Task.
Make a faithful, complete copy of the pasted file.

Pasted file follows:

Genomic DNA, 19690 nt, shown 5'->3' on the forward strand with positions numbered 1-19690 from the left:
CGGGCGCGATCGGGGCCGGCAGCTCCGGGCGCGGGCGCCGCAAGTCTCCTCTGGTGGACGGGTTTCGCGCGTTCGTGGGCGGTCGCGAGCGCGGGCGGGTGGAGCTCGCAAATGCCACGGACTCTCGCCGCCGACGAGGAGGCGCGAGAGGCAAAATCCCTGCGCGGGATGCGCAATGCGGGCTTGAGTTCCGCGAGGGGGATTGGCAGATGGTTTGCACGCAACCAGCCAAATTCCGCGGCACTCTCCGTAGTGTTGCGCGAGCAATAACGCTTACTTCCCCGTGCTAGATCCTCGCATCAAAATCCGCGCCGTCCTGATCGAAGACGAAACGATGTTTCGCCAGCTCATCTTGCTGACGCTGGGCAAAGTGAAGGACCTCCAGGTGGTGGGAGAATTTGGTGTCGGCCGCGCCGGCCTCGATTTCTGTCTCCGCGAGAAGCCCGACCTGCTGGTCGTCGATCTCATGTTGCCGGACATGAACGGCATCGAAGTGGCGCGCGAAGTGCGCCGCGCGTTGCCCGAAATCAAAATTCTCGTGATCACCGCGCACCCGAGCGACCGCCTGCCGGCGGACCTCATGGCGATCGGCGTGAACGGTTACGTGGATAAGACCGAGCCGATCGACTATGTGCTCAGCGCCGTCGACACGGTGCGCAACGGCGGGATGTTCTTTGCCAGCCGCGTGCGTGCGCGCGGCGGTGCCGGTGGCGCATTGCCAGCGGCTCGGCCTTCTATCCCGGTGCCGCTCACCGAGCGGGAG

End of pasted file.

Genomic DNA, 19690 nt, shown 5'->3' on the forward strand with positions numbered 1-19690 from the left:
CGGGCGCGATCGGGGCCGGCAGCTCCGGGCGCGGGCGCCGCAAGTCTCCTCTGGTGGACGGGTTTCGCGCGTTCGTGGGCGGTCGCGAGCGCGGGCGGGTGGAGCTCGCAAATGCCACGGACTCTCGCCGCCGACGAGGAGGCGCGAGAGGCAAAATCCCTGCGCGGGATGCGCAATGCGGGCTTGAGTTCCGCGAGGGGGATTGGCAGATGGTTTGCACGCAACCAGCCAAATTCCGCGGCACTCTCCGTAGTGTTGCGCGAGCAATAACGCTTACTTCCCCGTGCTAGATCCTCGCATCAAAATCCGCGCCGTCCTGATCGAAGACGAAACGATGTTTCGCCAGCTCATCTTGCTGACGCTGGGCAAAGTGAAGGACCTCCAGGTGGTGGGAGAATTTGGTGTCGGCCGCGCCGGCCTCGATTTCTGTCTCCGCGAGAAGCCCGACCTGCTGGTCGTCGATCTCATGTTGCCGGACATGAACGGCATCGAAGTGGCGCGCGAAGTGCGCCGCGCGTTGCCCGAAATCAAAATTCTCGTGATCACCGCGCACCCGAGCGACCGCCTGCCGGCGGACCTCATGGCGATCGGCGTGAACGGTTACGTGGATAAGACCGAGCCGATCGACTATGTGCTCAGCGCCGTCGACACGGTGCGCAACGGCGGGATGTTCTTTGCCAGCCGCGTGCGTGCGCGCGGCGGTGCCGGTGGCGCATTGCCAGCGGCTCGGCCTTCTATCCCGGTGCCGCTCACCGAGCGGGAG